In its fight against Daesh, also known as IS/Islamic State, the Obama administration is seeking a drastic increase in funding for fiscal year 2017.
Speaking before the Economic Club of Washington, US Defense Secretary Ashton Carter will officially reveal on Tuesday the Pentagon's spending priorities for fiscal year 2017. While it's unclear if the address will get into specifics, US officials, speaking on condition of anonymity, indicate that the Pentagon will be requesting a significant increase in cash.
Much of the money will be allocated to the fight against Daesh. For its anti-terror campaign, the Pentagon is requesting over $7 billion from the US Congress, a 35% increase over the previous year's budget.
If granted, this would appear to contradict an agreement to cut the Pentagon's budget by $15 billion over a two-year period. Because of those restrictions, a $7 billion increase would likely have to be drawn from the Overseas Contingency Operations Account. This account is separate from the Pentagon's official budget, and contains approximately $59 billion.
Officials did not specify how that money would be spent.
Carter is also expected to list other Defense Department priorities for the upcoming fiscal year beginning Oct. 1, including the Pentagon's plans for addressing the Ukraine crisis, and the need of the United States to maintain a military edge over Russia and China.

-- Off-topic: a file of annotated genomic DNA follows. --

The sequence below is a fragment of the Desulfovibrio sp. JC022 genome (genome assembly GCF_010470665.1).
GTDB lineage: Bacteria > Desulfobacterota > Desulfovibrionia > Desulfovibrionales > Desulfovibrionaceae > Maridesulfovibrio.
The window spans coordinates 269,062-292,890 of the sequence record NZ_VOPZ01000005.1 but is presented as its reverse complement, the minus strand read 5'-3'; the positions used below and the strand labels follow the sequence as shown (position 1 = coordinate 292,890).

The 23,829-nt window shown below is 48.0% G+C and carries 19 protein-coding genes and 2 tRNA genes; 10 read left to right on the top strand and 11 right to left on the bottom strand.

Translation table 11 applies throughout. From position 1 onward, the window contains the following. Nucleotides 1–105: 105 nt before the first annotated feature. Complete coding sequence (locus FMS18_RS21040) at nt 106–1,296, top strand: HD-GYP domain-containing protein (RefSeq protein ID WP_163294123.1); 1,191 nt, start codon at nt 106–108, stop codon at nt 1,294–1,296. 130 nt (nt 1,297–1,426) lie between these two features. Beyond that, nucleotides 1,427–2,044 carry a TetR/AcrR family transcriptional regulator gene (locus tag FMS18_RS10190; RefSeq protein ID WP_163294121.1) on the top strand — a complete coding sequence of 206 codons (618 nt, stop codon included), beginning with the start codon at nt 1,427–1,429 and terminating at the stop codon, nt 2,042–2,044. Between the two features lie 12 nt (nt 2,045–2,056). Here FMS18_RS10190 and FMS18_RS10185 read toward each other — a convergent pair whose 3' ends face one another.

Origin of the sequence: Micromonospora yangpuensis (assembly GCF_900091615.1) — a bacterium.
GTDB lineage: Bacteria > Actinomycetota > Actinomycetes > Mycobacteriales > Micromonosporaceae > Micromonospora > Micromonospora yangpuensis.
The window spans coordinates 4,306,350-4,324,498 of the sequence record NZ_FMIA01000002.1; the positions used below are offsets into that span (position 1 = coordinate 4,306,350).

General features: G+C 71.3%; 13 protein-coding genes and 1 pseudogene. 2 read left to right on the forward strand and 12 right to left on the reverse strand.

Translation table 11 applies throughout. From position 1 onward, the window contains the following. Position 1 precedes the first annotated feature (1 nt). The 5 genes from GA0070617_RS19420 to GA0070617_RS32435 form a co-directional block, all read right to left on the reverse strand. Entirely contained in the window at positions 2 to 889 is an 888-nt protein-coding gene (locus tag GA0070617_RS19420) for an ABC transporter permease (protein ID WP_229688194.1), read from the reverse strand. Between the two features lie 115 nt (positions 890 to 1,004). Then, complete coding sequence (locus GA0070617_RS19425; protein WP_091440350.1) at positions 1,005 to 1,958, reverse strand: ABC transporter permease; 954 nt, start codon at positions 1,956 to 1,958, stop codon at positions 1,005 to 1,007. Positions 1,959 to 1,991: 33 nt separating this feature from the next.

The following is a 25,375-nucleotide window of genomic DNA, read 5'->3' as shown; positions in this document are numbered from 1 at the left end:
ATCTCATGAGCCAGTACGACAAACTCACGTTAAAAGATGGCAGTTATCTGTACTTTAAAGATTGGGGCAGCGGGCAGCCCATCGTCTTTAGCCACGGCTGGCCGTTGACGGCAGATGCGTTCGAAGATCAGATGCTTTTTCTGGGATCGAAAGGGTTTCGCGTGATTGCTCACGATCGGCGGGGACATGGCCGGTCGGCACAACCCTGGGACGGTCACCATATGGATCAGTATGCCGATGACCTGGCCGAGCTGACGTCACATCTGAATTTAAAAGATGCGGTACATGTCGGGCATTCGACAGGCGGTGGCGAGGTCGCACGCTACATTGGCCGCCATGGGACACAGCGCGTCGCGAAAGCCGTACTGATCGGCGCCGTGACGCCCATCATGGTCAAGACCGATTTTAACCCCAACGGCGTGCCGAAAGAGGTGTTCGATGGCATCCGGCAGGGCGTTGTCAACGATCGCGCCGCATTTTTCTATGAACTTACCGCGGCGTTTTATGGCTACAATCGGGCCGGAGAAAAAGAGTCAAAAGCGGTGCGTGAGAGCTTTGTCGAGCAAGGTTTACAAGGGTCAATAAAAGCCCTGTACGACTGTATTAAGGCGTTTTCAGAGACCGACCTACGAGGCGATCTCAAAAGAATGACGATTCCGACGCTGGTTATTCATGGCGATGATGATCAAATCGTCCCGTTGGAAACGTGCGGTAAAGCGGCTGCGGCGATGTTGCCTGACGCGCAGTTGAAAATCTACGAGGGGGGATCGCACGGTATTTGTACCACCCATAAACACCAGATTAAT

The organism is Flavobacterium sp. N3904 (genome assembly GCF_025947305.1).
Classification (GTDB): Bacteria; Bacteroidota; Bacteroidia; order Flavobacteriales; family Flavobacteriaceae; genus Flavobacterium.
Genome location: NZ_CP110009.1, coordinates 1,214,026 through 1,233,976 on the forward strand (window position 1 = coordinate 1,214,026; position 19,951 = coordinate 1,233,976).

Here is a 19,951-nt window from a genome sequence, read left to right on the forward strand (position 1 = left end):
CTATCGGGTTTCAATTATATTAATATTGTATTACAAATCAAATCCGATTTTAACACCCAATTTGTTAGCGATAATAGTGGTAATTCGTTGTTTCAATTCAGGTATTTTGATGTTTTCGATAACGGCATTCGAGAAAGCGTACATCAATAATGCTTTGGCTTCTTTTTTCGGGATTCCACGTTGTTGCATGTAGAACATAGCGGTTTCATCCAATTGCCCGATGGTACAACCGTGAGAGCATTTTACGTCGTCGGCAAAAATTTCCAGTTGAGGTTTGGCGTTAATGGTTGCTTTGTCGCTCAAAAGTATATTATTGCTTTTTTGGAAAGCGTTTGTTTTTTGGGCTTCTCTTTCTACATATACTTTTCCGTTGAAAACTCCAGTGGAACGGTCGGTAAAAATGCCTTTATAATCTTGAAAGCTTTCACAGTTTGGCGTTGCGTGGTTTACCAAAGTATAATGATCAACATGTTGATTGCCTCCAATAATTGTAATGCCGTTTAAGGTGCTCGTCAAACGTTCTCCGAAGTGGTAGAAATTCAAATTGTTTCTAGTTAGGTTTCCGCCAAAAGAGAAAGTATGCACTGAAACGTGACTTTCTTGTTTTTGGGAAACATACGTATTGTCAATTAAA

One official suggested that Carter will likely mention the development of the next generation long-range US military bomber. That program began last year, with an estimated budget of $564 million. That price tag is expected to climb.
The Defense Department released plans to replace its aging fleet of Ohio-class submarines, as well as to upgrade its stockpile of nuclear-armed ballistic missiles.
In addition, sources say Carter will address an increased need for functional cybersecurity, electronic warfare capability, and the safeguarding of the nation's satellites.
A US-led coalition began a bombing campaign against Daesh in 2014. Despite carrying out thousands of sorties, the airstrikes have had little effect on the terrorist group's infrastructure. Monitoring groups have reported a growing number of civilian casualties.
In contrast, a Russian anti-terror campaign beginning last September has had a devastating effect on the terrorist organization. Over the past week, Russian warplanes eliminated 1,300 targets.
"Over the past week, Russian warplanes carried out 468 sorties in the Syrian Arab Republic, including 24 combat missions conducted by long-range Tu-22M3 bombers," Major General Igor Konashenkov said on Monday.